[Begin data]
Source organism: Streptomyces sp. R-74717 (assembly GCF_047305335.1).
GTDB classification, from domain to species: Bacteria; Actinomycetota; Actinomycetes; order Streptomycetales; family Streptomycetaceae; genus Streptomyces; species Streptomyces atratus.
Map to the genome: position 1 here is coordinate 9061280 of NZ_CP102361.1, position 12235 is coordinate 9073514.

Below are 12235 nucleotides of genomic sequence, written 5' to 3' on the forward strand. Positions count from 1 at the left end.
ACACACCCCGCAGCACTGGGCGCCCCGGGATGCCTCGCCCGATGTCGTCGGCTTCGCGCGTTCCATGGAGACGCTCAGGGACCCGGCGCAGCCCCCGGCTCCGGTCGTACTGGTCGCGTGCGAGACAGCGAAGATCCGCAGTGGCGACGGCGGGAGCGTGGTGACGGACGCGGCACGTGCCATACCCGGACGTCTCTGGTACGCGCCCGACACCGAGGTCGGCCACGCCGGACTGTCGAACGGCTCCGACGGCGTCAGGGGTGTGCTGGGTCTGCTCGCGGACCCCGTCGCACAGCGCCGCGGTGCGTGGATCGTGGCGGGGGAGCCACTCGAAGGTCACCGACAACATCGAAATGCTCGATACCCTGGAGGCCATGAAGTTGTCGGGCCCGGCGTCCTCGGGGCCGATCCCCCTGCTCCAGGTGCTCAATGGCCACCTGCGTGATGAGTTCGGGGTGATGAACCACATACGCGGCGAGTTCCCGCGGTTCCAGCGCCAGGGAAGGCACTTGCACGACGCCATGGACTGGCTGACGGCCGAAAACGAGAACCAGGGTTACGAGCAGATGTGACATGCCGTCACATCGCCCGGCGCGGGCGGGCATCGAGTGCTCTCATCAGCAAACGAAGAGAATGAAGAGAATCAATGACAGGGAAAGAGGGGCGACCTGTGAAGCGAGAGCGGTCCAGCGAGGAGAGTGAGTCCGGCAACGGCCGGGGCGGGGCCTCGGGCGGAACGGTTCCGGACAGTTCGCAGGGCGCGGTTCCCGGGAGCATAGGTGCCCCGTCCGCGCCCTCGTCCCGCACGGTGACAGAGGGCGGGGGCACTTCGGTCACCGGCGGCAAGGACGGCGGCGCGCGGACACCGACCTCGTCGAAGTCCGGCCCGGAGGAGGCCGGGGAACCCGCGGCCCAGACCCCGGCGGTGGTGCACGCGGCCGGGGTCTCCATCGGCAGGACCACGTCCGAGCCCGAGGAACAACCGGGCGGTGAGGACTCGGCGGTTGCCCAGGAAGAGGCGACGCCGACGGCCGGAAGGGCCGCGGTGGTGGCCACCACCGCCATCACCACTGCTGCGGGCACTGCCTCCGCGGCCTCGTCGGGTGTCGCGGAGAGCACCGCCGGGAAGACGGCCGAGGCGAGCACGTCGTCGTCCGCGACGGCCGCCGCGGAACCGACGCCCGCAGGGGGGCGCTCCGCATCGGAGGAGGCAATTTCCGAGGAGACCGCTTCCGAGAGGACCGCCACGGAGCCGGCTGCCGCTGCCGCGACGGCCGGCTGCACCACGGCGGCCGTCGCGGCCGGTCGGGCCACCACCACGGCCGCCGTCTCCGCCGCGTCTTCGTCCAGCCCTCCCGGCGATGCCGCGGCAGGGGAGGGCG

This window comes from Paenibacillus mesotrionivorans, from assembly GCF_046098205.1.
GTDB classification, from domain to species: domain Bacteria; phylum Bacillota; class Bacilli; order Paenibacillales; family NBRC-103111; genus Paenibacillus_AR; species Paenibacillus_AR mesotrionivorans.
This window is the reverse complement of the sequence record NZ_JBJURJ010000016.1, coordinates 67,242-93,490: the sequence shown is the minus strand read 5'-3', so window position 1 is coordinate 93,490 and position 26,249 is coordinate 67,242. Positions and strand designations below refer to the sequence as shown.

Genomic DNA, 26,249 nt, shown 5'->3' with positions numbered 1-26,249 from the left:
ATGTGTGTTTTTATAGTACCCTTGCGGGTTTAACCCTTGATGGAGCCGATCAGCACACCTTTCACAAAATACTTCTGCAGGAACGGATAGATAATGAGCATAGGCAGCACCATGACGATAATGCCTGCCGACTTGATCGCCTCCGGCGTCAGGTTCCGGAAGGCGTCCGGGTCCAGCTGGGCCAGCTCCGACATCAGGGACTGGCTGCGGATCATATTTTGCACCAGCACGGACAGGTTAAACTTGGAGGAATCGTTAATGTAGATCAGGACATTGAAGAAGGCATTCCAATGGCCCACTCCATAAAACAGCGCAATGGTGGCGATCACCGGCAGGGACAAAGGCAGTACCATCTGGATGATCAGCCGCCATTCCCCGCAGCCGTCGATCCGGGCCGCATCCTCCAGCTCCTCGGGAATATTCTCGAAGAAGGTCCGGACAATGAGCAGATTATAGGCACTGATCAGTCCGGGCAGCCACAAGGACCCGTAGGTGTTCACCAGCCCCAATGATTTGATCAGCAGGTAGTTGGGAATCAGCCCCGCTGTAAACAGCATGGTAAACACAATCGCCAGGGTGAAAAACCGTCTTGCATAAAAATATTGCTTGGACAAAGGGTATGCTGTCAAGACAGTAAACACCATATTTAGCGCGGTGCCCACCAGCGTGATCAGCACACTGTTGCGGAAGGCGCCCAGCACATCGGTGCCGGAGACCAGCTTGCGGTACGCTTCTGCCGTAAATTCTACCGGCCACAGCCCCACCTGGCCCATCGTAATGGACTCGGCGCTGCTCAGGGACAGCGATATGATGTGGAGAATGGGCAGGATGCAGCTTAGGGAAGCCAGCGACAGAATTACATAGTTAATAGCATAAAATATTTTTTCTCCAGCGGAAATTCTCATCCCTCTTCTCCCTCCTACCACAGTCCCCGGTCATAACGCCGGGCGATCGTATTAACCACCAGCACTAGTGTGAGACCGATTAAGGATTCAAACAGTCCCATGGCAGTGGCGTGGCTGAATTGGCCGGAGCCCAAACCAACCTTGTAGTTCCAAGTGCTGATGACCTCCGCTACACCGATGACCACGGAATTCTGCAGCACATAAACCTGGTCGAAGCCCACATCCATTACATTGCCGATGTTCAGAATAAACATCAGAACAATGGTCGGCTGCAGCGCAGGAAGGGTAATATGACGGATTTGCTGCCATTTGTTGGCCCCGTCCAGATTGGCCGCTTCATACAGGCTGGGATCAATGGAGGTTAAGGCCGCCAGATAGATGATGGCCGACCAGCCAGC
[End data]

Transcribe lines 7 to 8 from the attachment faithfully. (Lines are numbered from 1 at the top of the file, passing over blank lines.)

GTDB classification, from domain to species: domain Bacteria; phylum Bacillota; class Bacilli; order Paenibacillales; family NBRC-103111; genus Paenibacillus_AR; species Paenibacillus_AR mesotrionivorans.
This window is the reverse complement of the sequence record NZ_JBJURJ010000016.1, coordinates 67,242-93,490: the sequence shown is the minus strand read 5'-3', so window position 1 is coordinate 93,490 and position 26,249 is coordinate 67,242. Positions and strand designations below refer to the sequence as shown.